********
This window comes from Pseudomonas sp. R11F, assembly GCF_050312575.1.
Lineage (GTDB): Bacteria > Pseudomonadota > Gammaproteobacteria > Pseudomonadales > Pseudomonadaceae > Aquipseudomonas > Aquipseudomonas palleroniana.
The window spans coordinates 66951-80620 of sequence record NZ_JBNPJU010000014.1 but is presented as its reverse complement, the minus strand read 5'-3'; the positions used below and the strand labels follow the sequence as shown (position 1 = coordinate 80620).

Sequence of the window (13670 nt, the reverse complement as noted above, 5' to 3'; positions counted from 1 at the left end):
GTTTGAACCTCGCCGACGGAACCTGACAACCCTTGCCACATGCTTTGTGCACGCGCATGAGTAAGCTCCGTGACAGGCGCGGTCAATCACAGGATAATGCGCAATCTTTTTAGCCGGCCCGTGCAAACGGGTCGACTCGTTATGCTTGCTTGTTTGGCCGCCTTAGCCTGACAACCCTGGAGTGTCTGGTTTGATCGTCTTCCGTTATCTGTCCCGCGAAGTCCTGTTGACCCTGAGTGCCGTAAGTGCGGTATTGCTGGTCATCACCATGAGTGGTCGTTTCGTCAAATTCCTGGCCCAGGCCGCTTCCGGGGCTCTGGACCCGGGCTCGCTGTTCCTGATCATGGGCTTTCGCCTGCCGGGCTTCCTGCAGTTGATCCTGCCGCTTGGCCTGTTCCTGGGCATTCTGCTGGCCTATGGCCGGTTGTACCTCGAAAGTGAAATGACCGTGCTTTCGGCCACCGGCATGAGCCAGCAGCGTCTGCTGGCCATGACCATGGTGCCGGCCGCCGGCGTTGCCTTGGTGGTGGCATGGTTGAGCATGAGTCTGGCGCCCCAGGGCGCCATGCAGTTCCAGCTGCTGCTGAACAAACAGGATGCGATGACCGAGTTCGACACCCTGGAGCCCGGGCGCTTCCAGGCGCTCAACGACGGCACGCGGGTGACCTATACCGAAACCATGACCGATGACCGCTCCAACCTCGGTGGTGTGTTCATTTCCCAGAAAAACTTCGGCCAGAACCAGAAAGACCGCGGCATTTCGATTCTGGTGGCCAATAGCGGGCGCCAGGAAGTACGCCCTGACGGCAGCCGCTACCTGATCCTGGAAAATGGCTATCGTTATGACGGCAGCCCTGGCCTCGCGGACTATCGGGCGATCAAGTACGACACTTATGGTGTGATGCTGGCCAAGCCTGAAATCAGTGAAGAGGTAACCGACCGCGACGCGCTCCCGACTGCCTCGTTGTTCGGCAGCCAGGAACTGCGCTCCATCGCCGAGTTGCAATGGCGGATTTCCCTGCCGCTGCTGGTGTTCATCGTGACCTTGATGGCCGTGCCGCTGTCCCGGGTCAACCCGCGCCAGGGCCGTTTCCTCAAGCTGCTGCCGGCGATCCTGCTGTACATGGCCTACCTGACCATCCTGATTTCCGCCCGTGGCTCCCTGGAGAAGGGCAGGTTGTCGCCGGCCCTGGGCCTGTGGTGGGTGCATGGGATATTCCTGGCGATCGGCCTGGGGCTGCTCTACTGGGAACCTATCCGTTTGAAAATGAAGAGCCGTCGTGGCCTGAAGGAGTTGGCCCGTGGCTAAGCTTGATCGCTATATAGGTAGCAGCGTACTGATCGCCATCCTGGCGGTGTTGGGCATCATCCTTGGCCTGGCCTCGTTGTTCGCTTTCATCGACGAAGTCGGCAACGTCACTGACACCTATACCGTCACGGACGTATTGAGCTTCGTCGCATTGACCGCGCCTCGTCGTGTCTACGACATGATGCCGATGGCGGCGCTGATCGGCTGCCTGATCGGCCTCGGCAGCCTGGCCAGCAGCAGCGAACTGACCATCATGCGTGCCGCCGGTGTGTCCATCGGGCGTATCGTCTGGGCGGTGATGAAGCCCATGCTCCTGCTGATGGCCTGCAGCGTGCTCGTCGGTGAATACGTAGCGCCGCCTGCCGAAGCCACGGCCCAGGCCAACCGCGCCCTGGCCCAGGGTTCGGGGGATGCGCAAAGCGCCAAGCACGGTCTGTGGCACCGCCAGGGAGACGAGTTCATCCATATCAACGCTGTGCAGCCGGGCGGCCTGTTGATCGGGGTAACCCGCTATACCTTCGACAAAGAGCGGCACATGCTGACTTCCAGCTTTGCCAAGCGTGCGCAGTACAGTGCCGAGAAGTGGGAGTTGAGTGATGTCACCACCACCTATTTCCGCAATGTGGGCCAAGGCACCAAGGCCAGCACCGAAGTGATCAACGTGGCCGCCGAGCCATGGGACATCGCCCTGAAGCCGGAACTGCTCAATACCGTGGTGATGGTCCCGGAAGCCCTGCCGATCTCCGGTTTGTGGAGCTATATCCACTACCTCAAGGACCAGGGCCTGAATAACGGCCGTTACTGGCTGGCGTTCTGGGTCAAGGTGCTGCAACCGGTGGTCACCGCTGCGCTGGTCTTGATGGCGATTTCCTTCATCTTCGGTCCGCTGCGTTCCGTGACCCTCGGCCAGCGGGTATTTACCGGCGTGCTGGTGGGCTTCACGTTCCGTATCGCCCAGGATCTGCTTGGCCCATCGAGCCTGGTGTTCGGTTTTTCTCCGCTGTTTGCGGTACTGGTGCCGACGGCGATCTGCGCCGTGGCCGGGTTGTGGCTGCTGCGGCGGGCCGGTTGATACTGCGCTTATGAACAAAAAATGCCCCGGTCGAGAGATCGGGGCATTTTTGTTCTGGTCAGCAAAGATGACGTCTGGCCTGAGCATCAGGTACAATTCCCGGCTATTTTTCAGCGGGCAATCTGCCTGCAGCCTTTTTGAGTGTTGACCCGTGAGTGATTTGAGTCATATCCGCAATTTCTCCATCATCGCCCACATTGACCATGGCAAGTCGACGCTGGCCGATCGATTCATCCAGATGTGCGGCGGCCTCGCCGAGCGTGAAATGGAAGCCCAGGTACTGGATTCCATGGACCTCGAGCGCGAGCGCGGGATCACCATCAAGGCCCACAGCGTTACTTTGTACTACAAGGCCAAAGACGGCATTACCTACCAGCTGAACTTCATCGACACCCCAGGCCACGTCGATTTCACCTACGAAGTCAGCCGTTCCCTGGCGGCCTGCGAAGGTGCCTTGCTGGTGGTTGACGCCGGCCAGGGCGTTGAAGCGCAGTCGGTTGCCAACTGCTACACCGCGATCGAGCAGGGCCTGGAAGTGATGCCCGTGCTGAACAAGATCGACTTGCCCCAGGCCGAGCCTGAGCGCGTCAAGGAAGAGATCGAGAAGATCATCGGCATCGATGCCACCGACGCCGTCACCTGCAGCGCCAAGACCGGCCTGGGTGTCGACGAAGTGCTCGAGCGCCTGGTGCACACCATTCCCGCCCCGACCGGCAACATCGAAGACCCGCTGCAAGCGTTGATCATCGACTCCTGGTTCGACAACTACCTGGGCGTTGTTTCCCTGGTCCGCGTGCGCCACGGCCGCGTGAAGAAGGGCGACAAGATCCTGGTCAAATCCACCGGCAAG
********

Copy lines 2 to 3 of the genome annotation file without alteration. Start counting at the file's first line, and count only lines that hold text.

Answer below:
Lineage (GTDB): Bacteria > Pseudomonadota > Gammaproteobacteria > Pseudomonadales > Pseudomonadaceae > Aquipseudomonas > Aquipseudomonas palleroniana.
The window spans coordinates 66951-80620 of sequence record NZ_JBNPJU010000014.1 but is presented as its reverse complement, the minus strand read 5'-3'; the positions used below and the strand labels follow the sequence as shown (position 1 = coordinate 80620).